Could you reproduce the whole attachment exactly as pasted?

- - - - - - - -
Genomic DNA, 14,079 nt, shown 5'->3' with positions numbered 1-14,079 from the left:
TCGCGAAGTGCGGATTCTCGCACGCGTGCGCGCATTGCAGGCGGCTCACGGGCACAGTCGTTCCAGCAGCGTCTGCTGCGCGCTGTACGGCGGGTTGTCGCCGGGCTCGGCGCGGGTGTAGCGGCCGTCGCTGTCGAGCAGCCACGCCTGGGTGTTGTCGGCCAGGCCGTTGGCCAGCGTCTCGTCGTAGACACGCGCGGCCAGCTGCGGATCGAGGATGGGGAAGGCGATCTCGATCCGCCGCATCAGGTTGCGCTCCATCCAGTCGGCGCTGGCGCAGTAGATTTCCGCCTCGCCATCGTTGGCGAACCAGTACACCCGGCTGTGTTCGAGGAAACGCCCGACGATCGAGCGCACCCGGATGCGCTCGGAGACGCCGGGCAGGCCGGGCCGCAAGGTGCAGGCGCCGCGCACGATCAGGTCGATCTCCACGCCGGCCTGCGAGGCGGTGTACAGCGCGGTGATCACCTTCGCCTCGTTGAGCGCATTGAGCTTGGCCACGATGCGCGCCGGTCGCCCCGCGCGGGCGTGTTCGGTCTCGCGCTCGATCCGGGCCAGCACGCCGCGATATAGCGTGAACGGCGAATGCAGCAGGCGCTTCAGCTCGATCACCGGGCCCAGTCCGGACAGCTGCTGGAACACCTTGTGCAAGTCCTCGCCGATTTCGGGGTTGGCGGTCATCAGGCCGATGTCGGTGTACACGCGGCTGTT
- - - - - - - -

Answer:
Genomic DNA, 14,079 nt, shown 5'->3' with positions numbered 1-14,079 from the left:
TCGCGAAGTGCGGATTCTCGCACGCGTGCGCGCATTGCAGGCGGCTCACGGGCACAGTCGTTCCAGCAGCGTCTGCTGCGCGCTGTACGGCGGGTTGTCGCCGGGCTCGGCGCGGGTGTAGCGGCCGTCGCTGTCGAGCAGCCACGCCTGGGTGTTGTCGGCCAGGCCGTTGGCCAGCGTCTCGTCGTAGACACGCGCGGCCAGCTGCGGATCGAGGATGGGGAAGGCGATCTCGATCCGCCGCATCAGGTTGCGCTCCATCCAGTCGGCGCTGGCGCAGTAGATTTCCGCCTCGCCATCGTTGGCGAACCAGTACACCCGGCTGTGTTCGAGGAAACGCCCGACGATCGAGCGCACCCGGATGCGCTCGGAGACGCCGGGCAGGCCGGGCCGCAAGGTGCAGGCGCCGCGCACGATCAGGTCGATCTCCACGCCGGCCTGCGAGGCGGTGTACAGCGCGGTGATCACCTTCGCCTCGTTGAGCGCATTGAGCTTGGCCACGATGCGCGCCGGTCGCCCCGCGCGGGCGTGTTCGGTCTCGCGCTCGATCCGGGCCAGCACGCCGCGATATAGCGTGAACGGCGAATGCAGCAGGCGCTTCAGCTCGATCACCGGGCCCAGTCCGGACAGCTGCTGGAACACCTTGTGCAAGTCCTCGCCGATTTCGGGGTTGGCGGTCATCAGGCCGATGTCGGTGTACACGCGGCTGTT